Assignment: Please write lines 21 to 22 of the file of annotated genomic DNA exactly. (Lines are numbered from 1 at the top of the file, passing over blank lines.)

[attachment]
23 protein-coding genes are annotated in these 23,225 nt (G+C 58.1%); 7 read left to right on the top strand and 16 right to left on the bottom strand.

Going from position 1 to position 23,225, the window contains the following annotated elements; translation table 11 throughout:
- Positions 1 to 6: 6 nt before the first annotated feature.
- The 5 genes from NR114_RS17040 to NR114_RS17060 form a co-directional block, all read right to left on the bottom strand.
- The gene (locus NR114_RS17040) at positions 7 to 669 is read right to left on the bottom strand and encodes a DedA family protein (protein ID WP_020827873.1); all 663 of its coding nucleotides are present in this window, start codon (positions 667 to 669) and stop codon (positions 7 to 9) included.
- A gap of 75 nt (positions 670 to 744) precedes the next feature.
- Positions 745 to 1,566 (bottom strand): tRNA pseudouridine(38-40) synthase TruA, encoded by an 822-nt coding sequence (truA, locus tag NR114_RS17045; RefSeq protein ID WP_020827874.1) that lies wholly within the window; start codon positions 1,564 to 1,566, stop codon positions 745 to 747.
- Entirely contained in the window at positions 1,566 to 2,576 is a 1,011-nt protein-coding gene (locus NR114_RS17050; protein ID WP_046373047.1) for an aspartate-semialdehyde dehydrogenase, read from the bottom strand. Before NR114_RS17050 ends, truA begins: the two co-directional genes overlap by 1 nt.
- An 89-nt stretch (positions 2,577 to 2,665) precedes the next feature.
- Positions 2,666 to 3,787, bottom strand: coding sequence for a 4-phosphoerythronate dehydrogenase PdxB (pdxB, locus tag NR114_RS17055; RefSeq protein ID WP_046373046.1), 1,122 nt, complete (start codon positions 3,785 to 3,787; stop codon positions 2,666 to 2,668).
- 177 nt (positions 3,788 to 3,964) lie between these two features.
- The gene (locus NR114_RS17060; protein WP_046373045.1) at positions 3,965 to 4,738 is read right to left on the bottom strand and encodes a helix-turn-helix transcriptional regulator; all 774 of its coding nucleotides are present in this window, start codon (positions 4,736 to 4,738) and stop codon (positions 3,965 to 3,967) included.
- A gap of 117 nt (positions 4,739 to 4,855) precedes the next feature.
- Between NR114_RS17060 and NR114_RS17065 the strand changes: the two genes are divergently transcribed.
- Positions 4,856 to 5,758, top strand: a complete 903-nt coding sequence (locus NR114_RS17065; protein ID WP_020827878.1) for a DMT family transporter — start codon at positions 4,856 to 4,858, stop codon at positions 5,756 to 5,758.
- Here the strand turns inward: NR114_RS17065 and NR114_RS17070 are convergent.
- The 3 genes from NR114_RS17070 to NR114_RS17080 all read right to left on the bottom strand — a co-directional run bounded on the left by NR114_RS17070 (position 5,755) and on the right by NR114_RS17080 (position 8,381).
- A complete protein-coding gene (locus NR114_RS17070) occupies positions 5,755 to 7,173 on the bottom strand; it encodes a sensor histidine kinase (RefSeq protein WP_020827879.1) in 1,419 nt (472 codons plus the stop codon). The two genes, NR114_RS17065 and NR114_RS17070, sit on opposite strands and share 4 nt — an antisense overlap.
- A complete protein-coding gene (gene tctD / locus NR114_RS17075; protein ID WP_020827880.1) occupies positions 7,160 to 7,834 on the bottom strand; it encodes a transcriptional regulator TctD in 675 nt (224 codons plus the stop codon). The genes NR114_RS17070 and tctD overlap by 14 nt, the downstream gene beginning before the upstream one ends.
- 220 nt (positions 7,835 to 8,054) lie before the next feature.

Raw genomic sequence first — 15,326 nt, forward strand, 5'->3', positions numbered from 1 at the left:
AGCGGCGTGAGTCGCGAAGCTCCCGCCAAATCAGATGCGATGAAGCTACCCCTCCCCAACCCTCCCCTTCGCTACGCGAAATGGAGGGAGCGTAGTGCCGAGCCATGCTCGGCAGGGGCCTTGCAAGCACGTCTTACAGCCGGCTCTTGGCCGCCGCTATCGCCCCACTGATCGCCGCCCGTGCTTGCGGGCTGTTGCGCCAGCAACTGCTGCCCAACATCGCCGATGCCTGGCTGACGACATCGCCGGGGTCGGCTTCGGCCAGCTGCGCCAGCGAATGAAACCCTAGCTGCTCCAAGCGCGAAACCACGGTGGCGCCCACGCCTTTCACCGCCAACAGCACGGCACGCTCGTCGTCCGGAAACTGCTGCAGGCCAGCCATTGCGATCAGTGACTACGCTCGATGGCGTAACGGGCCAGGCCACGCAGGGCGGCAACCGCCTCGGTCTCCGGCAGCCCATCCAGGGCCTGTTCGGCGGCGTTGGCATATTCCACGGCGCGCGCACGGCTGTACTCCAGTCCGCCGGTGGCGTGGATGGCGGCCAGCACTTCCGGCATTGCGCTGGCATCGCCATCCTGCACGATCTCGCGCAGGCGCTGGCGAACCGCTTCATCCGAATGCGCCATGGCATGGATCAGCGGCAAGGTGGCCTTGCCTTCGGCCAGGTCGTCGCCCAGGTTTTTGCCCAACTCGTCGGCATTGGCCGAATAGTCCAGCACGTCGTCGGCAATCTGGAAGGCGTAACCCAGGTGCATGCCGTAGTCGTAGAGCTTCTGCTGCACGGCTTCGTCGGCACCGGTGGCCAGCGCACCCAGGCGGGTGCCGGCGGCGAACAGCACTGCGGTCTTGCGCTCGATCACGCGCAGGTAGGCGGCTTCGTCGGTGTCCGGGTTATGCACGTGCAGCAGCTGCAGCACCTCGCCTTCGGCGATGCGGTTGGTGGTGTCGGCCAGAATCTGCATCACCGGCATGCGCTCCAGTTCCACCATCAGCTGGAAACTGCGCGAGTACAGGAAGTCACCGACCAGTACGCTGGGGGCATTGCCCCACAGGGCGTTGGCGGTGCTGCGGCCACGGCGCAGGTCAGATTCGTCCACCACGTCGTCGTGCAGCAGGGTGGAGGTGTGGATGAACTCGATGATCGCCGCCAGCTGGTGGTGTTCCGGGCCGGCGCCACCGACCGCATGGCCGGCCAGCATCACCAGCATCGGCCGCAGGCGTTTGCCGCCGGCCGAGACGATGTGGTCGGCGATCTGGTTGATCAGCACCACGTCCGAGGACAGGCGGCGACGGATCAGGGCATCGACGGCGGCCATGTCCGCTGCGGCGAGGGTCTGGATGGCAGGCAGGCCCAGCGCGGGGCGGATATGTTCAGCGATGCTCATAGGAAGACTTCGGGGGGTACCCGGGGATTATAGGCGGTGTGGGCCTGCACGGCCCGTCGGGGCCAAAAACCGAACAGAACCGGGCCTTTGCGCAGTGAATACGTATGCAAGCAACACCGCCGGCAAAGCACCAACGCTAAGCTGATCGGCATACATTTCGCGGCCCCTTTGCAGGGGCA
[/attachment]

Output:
Raw genomic sequence first — 15,326 nt, forward strand, 5'->3', positions numbered from 1 at the left:
AGCGGCGTGAGTCGCGAAGCTCCCGCCAAATCAGATGCGATGAAGCTACCCCTCCCCAACCCTCCCCTTCGCTACGCGAAATGGAGGGAGCGTAGTGCCGAGCCATGCTCGGCAGGGGCCTTGCAAGCACGTCTTACAGCCGGCTCTTGGCCGCCGCTATCGCCCCACTGATCGCCGCCCGTGCTTGCGGGCTGTTGCGCCAGCAACTGCTGCCCAACATCGCCGATGCCTGGCTGACGACATCGCCGGGGTCGGCTTCGGCCAGCTGCGCCAGCGAATGAAACCCTAGCTGCTCCAAGCGCGAAACCACGGTGGCGCCCACGCCTTTCACCGCCAACAGCACGGCACGCTCGTCGTCCGGAAACTGCTGCAGGCCAGCCATTGCGATCAGTGACTACGCTCGATGGCGTAACGGGCCAGGCCACGCAGGGCGGCAACCGCCTCGGTCTCCGGCAGCCCATCCAGGGCCTGTTCGGCGGCGTTGGCATATTCCACGGCGCGCGCACGGCTGTACTCCAGTCCGCCGGTGGCGTGGATGGCGGCCAGCACTTCCGGCATTGCGCTGGCATCGCCATCCTGCACGATCTCGCGCAGGCGCTGGCGAACCGCTTCATCCGAATGCGCCATGGCATGGATCAGCGGCAAGGTGGCCTTGCCTTCGGCCAGGTCGTCGCCCAGGTTTTTGCCCAACTCGTCGGCATTGGCCGAATAGTCCAGCACGTCGTCGGCAATCTGGAAGGCGTAACCCAGGTGCATGCCGTAGTCGTAGAGCTTCTGCTGCACGGCTTCGTCGGCACCGGTGGCCAGCGCACCCAGGCGGGTGCCGGCGGCGAACAGCACTGCGGTCTTGCGCTCGATCACGCGCAGGTAGGCGGCTTCGTCGGTGTCCGGGTTATGCACGTGCAGCAGCTGCAGCACCTCGCCTTCGGCGATGCGGTTGGTGGTGTCGGCCAGAATCTGCATCACCGGCATGCGCTCCAGTTCCACCATCAGCTGGAAACTGCGCGAGTACAGGAAGTCACCGACCAGTACGCTGGGGGCATTGCCCCACAGGGCGTTGGCGGTGCTGCGGCCACGGCGCAGGTCAGATTCGTCCACCACGTCGTCGTGCAGCAGGGTGGAGGTGTGGATGAACTCGATGATCGCCGCCAGCTGGTGGTGTTCCGGGCCGGCGCCACCGACCGCATGGCCGGCCAGCATCACCAGCATCGGCCGCAGGCGTTTGCCGCCGGCCGAGACGATGTGGTCGGCGATCTGGTTGATCAGCACCACGTCCGAGGACAGGCGGCGACGGATCAGGGCATCGACGGCGGCCATGTCCGCTGCGGCGAGGGTCTGGATGGCAGGCAGGCCCAGCGCGGGGCGGATATGTTCAGCGATGCTCATAGGAAGACTTCGGGGGGTACCCGGGGATTATAGGCGGTGTGGGCCTGCACGGCCCGTCGGGGCCAAAAACCGAACAGAACCGGGCCTTTGCGCAGTGAATACGTATGCAAGCAACACCGCCGGCAAAGCACCAACGCTAAGCTGATCGGCATACATTTCGCGGCCCCTTTGCAGGGGCA